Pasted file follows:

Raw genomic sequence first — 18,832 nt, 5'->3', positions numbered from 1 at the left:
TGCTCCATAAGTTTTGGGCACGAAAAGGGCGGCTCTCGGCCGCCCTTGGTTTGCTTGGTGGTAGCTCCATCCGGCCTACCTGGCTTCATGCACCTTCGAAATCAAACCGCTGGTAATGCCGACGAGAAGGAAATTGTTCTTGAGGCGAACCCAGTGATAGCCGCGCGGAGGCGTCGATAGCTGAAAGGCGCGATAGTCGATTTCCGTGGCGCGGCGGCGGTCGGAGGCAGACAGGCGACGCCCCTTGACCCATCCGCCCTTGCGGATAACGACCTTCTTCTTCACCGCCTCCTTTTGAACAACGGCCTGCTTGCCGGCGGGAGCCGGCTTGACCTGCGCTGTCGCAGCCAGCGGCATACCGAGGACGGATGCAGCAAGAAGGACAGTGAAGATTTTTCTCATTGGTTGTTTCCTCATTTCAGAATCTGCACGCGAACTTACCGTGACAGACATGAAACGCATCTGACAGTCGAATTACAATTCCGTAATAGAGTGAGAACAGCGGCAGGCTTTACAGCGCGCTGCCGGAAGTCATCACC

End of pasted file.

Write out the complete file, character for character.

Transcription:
Raw genomic sequence first — 18,832 nt, 5'->3', positions numbered from 1 at the left:
TGCTCCATAAGTTTTGGGCACGAAAAGGGCGGCTCTCGGCCGCCCTTGGTTTGCTTGGTGGTAGCTCCATCCGGCCTACCTGGCTTCATGCACCTTCGAAATCAAACCGCTGGTAATGCCGACGAGAAGGAAATTGTTCTTGAGGCGAACCCAGTGATAGCCGCGCGGAGGCGTCGATAGCTGAAAGGCGCGATAGTCGATTTCCGTGGCGCGGCGGCGGTCGGAGGCAGACAGGCGACGCCCCTTGACCCATCCGCCCTTGCGGATAACGACCTTCTTCTTCACCGCCTCCTTTTGAACAACGGCCTGCTTGCCGGCGGGAGCCGGCTTGACCTGCGCTGTCGCAGCCAGCGGCATACCGAGGACGGATGCAGCAAGAAGGACAGTGAAGATTTTTCTCATTGGTTGTTTCCTCATTTCAGAATCTGCACGCGAACTTACCGTGACAGACATGAAACGCATCTGACAGTCGAATTACAATTCCGTAATAGAGTGAGAACAGCGGCAGGCTTTACAGCGCGCTGCCGGAAGTCATCACC